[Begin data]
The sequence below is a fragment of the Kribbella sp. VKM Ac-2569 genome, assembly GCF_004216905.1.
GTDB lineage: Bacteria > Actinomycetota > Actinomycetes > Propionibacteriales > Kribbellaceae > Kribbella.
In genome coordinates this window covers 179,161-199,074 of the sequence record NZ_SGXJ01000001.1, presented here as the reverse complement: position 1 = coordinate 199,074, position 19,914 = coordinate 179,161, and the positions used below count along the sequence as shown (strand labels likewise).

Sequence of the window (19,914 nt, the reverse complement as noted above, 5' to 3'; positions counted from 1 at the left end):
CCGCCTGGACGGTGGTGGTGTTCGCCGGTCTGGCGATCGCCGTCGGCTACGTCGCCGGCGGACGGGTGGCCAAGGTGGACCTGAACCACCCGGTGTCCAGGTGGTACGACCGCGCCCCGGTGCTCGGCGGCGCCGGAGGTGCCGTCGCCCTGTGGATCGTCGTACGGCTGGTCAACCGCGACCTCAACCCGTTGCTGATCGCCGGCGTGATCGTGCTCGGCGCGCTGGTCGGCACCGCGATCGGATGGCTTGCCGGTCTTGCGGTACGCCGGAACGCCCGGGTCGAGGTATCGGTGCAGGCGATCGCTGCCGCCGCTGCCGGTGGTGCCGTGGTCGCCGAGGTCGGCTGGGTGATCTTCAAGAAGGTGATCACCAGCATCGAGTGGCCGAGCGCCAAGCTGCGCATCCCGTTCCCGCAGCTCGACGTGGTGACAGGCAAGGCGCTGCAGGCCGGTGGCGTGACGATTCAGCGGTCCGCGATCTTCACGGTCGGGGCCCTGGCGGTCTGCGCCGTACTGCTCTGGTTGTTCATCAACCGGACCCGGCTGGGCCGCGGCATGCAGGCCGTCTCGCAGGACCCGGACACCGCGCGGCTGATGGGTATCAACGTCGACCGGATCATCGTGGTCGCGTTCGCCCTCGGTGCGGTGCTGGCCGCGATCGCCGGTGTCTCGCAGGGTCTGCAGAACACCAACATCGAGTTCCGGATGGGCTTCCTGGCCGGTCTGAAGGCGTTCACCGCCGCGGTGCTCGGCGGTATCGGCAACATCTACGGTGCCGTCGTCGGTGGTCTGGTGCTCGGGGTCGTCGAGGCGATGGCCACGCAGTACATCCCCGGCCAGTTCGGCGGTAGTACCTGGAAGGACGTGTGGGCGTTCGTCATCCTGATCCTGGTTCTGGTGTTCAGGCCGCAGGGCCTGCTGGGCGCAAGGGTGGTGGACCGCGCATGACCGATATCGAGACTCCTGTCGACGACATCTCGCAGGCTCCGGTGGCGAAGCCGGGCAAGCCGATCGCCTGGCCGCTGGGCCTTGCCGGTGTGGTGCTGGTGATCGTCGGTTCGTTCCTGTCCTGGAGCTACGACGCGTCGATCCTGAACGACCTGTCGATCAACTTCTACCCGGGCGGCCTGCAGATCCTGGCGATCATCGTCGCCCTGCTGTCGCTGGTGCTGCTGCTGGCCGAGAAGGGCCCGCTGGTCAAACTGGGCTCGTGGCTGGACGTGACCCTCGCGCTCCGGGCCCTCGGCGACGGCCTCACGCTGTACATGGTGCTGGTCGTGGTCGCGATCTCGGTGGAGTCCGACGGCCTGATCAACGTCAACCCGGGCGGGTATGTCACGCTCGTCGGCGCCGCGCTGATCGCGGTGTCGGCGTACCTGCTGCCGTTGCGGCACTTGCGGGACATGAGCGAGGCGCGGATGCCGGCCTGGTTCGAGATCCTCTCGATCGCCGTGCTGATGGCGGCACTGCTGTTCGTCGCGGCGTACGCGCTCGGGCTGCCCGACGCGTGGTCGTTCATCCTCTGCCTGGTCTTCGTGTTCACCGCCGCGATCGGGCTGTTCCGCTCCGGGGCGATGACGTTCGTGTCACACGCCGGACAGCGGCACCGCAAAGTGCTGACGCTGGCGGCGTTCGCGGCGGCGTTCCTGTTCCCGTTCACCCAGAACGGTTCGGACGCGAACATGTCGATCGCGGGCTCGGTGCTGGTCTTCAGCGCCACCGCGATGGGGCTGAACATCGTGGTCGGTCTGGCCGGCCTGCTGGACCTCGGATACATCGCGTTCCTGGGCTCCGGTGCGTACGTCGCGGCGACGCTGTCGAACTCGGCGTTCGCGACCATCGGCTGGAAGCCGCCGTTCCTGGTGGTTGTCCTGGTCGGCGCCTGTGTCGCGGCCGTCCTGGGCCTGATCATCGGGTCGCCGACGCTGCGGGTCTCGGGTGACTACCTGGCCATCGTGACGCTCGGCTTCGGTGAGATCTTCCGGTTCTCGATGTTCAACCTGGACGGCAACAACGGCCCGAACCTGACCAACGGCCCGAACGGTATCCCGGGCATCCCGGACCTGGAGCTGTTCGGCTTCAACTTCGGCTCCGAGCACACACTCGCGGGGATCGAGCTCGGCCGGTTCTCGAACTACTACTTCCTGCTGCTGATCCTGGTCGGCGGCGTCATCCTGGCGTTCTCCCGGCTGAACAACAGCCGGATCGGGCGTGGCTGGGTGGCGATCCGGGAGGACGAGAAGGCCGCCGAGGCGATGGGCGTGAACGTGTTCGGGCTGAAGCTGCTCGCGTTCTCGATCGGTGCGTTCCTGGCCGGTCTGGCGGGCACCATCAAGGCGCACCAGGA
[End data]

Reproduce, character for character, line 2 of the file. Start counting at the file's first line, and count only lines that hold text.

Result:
GTDB lineage: Bacteria > Actinomycetota > Actinomycetes > Propionibacteriales > Kribbellaceae > Kribbella.